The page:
1. Problem: Resident is over stimulated by the large group and the activity room. She becomes agitated & anxious and will not stay in the room after 15 min., although she seems to enjoy the music until then.

    Solution: Start a small music group with 2 to 3 compatible residents in a quieter room on the resident's own floor with her primary care aide or another familiar person as facilitator, so the resident will feel more secure.

  2. Problem: The time of the activity is not good for the resident. He needs to rest in the afternoon.

    Solution: Offer an evening music group using trained volunteers or family members.

  3. Problem: The resident enjoys music but needs to pace and is distracting to the rest of the group.

    Solution: Start a "marching band" music program using marching music and instruments for active residents who like to move around. The leader leads the group on a pacing path playing taped marching music. (Could add children, high school or college students or family to pair up with residents and go outside in good weather.)


  • The principal activity is in enjoying the music, playing instruments, singing, dancing, clapping, moving to the music and sharing the joy and memories that it calls forth with other members of the group. Take cues from the participants body language in order to encourage them to participate in a way that is comfortable for each individual resident.
  • The time spent in the activity should be viewed by staff as an important part of the resident's life and well-being. It should not be routinely interrupted with other concerns such as medications, routine appointments or questions. The resident's schedule should be planned around the activity.
  • Each member of the group is made to feel an important part of the group by being greeted "Howard, I'm glad you could come today to play the triangle." and praised and encouraged for their participation throughout the program: "This Irish song is for you, Mary O'Brien!" "You have the beat, Leo!" "I know you like to dance to this song, Irma. Will you come dance with me?"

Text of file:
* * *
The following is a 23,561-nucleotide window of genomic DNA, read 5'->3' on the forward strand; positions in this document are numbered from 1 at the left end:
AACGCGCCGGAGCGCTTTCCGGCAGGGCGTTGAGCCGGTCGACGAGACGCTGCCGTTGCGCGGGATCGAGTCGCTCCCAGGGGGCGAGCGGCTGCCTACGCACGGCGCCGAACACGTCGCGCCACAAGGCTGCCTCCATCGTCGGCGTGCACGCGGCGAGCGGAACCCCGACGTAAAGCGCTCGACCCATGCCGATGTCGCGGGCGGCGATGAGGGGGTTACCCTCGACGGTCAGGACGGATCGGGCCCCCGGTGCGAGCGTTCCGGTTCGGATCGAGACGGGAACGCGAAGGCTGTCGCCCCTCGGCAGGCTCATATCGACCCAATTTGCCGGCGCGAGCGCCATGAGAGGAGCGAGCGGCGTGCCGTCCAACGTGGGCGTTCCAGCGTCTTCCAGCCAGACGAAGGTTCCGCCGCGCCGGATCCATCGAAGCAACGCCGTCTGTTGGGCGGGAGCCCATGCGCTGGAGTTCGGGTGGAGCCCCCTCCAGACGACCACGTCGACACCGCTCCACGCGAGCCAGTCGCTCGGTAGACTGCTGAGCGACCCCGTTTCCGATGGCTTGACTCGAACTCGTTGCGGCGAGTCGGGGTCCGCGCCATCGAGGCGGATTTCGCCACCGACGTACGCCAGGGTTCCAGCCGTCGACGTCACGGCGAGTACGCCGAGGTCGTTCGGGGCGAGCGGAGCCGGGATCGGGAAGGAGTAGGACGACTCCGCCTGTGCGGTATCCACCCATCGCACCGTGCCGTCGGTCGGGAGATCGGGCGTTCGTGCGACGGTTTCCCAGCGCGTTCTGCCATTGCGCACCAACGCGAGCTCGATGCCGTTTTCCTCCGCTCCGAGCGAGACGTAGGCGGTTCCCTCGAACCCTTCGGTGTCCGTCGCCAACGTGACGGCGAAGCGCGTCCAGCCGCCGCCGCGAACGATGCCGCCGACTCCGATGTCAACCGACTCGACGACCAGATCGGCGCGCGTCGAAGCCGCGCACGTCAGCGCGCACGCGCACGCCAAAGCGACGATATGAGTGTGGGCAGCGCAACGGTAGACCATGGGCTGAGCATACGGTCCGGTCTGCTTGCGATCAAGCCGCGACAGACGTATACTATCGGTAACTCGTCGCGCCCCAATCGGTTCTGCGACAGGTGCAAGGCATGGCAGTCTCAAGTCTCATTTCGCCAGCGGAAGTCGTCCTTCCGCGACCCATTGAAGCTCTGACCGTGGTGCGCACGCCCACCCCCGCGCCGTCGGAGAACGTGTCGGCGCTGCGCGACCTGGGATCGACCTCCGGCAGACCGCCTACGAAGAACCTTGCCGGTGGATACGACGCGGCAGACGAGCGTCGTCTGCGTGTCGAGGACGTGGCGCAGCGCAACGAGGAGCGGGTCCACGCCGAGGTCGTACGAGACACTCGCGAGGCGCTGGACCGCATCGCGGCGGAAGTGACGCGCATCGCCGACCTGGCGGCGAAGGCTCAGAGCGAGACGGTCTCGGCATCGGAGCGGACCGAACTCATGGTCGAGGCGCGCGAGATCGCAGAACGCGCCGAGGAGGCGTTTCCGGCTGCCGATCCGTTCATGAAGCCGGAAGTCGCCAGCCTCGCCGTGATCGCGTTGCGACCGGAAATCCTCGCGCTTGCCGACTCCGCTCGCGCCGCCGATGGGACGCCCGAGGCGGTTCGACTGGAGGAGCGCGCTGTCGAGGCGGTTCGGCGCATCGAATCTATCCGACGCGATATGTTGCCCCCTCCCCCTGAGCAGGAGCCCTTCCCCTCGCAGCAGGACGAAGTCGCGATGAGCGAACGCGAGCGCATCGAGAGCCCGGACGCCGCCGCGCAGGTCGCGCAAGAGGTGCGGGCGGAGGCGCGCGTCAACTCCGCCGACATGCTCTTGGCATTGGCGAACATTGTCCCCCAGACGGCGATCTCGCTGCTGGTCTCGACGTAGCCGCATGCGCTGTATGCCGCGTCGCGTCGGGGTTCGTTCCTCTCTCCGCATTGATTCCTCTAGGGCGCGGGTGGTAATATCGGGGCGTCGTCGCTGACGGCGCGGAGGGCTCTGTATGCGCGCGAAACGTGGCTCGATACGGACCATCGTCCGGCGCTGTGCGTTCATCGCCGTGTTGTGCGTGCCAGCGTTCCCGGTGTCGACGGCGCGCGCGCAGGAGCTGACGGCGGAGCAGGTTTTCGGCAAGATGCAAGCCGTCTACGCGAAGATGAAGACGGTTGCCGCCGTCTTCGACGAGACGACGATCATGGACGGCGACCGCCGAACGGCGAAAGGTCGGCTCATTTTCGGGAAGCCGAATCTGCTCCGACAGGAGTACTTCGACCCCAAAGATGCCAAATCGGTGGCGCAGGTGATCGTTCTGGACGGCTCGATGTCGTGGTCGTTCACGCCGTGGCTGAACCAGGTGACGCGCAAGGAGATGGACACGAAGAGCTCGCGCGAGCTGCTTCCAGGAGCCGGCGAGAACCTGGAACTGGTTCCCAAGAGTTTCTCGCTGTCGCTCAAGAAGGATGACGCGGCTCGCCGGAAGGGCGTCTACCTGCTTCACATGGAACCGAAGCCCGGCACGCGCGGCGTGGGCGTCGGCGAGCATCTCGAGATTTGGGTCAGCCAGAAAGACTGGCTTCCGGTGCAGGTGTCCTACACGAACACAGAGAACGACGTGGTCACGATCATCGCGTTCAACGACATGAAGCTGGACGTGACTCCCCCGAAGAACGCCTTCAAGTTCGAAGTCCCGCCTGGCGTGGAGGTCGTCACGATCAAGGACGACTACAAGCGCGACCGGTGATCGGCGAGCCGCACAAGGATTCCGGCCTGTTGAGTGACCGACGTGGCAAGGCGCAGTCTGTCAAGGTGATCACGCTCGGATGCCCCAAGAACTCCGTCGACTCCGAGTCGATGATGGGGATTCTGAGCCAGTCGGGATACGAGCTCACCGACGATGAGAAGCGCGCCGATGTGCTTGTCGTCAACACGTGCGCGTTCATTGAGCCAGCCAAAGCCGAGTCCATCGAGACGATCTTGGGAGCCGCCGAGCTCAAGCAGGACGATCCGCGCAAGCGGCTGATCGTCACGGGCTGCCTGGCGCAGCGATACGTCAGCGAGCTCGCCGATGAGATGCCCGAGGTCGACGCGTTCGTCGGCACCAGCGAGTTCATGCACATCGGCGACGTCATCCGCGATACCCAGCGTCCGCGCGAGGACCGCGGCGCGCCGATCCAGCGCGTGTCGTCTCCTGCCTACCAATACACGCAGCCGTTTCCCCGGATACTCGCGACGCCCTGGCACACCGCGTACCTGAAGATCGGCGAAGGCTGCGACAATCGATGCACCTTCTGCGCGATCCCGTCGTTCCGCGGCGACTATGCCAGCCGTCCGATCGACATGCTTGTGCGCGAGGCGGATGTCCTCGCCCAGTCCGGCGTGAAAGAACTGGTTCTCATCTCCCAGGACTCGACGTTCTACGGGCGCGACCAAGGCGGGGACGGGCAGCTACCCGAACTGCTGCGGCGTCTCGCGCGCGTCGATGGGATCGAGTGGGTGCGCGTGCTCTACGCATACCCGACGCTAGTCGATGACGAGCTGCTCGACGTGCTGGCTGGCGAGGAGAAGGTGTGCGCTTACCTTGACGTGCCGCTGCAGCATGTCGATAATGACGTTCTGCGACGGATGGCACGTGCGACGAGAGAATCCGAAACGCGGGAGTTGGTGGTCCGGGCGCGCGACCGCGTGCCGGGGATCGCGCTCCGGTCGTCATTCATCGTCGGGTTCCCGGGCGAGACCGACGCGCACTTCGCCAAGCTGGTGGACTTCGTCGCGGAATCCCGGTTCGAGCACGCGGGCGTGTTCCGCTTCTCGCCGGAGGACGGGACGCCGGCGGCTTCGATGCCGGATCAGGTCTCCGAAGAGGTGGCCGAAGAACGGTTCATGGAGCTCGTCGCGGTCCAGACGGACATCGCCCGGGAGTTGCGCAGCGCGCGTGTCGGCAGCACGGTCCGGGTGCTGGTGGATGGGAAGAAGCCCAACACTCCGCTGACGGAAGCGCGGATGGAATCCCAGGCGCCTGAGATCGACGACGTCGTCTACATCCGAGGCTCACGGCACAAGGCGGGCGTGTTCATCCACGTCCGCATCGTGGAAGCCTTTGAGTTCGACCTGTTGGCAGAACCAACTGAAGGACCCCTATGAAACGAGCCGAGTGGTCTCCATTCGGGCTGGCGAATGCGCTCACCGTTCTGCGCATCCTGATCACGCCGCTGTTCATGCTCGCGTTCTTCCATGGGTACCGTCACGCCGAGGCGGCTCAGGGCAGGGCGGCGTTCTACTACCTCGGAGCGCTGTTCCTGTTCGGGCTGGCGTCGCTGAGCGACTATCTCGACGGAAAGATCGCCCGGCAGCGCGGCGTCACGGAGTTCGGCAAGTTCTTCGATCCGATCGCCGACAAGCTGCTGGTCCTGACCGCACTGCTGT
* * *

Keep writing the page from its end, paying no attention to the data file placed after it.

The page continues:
• Different formats and songs should be tried and group consensus sought on favorite songs and format solicited. It will be different for each group according to the culture of the participants.
  • Motivate residents to sing, dance, sway to music, clap hands, and enjoy songs from the past by sparking their energy with your energy and enthusiasm for the activity.
  • Be vigilant to cue residents as needed to participate and play instruments.
  • Have the residents engage in the music activities, as much as they are comfortable with, and to have fun and form new, peer relationships with staff in a social setting. As residents become accustomed to the ritual that is repeated at every group, they begin to participate in more ways.
  • Serve as leaders and show the residents what to do for each song by doing it themselves.
  • Any staff, volunteers, or family members coming to the program should be invited to join the group circle and participate as part of the group in whatever way they feel comfortable. They should not be allowed to stand and watch as observers as this is very distracting to the group, is not respectful of the goals of the program, and is intimidating to some participants.
  • The room the activity is held in should be comfortable and cheerful and available for each session.
  • Social interaction should be encouraged and fostered.
  • Each facilitator or staff member present should be assigned to cue a certain number of residents, 4 or 5 works best.

Forms to Assist in Evaluating Intervention and Environment

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